heather may Feb 13, 2011
Utahns are helping develop a campaign to improve the health of American Indian babies and mothers.
As part of a national effort to reduce infant deaths among the group, American Indian mothers and fathers were invited to the Indian Walk-In Center in Salt Lake City on Saturday to brainstorm effective and culturally appropriate ways to promote healthy pregnancies and babies.
“We wanted to get perspectives from American-Indian parents about infant mortality, what a healthy baby means to them, what a safe baby means to them,” said Leanna Vankeuren, the center’s health program manager.
The Utah center, along with groups in Detroit, Sacramento and Seattle, were given a grant by the Urban Indian Health Institute (UIHI) to help develop and pilot a communications campaign to raise awareness about infant mortality and Sudden Infant Death Syndrome (SIDS).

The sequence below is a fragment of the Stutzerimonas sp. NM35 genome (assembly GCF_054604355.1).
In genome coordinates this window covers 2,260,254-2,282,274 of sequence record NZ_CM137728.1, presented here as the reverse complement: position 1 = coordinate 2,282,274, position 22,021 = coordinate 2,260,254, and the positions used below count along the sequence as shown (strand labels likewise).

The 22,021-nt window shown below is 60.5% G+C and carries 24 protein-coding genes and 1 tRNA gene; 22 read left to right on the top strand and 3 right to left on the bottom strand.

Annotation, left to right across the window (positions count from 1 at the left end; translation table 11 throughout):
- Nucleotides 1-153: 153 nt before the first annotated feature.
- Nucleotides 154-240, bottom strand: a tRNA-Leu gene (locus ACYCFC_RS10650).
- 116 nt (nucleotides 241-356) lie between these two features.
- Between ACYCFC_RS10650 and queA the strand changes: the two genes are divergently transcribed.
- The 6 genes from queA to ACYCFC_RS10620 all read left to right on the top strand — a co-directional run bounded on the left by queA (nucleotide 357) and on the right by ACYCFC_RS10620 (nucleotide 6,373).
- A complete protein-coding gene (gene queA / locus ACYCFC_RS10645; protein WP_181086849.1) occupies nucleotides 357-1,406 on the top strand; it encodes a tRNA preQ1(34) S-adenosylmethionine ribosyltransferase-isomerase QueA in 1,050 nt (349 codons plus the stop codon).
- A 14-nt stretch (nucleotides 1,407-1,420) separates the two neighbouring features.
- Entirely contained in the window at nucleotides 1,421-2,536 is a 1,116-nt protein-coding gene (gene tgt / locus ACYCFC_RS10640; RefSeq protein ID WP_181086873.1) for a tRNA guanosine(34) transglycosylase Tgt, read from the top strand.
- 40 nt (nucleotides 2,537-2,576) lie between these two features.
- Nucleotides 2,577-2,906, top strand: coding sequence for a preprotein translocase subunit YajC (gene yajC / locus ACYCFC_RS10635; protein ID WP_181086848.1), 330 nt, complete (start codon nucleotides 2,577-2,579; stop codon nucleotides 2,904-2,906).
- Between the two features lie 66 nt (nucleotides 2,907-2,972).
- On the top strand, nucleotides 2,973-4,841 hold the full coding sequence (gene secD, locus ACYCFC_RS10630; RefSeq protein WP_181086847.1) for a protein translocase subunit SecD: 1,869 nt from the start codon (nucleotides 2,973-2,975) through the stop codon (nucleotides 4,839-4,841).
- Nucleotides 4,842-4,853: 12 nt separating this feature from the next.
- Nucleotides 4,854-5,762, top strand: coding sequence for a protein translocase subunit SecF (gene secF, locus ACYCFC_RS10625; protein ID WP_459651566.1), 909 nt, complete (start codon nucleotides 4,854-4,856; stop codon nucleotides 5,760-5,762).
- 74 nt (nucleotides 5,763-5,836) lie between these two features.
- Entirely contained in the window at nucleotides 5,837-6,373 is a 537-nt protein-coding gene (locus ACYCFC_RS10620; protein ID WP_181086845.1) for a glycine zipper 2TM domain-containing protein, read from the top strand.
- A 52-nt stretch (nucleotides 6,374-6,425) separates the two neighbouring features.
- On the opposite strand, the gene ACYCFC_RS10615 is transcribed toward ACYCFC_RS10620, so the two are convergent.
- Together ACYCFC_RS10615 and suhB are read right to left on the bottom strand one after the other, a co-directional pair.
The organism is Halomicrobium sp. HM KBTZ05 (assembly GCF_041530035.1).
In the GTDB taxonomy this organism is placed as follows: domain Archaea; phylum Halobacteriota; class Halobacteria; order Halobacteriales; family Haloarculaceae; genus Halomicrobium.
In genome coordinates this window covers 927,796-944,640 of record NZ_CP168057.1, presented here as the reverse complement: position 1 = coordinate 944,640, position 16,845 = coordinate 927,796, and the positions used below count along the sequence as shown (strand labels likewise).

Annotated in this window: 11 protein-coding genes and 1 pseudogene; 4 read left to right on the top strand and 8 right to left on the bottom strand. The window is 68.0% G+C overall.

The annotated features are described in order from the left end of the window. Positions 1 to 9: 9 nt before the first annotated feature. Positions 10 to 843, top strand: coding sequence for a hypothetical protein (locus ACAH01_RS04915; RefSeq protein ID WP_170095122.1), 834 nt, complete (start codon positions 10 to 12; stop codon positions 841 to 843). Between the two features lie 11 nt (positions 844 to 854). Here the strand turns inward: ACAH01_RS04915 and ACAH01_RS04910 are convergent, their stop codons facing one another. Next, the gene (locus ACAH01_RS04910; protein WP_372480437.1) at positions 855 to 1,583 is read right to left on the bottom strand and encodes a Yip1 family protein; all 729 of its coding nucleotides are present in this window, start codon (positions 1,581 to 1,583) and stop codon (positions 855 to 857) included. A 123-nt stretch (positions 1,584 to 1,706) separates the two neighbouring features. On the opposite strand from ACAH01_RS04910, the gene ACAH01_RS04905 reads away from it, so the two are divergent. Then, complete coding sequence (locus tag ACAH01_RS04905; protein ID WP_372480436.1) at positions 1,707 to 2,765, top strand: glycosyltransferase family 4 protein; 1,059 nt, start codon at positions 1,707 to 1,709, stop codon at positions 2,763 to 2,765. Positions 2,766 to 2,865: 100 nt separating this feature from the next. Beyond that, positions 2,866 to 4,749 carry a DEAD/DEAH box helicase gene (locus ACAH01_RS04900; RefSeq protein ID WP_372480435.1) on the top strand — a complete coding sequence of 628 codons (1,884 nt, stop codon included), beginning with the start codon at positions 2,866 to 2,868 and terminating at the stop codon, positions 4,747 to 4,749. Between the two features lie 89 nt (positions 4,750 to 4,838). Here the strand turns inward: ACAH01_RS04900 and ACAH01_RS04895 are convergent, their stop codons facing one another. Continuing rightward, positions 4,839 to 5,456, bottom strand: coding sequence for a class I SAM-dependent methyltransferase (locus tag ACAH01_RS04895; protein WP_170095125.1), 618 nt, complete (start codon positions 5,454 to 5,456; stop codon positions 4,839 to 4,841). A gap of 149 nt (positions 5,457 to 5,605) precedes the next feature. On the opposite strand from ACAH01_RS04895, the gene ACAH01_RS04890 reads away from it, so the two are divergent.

American Indians living in urban areas have a higher infant death rate (8.1 per 1,000 live births) compared to all races in urban areas (6 per 1,000 births), according to the UIHI.
American-Indian babies are more likely than babies of other races to die of congenital anomalies, SIDS and unintentional injuries.
And American-Indian mothers have higher rates of the factors that put them at risk of having a child die: Being a teenage mother, being unmarried, receiving little or no prenatal care and consuming alcohol or smoking while pregnant.
The Indian Walk-In Center interviewed five mothers as part of its Saturday focus group, Vankeuren said.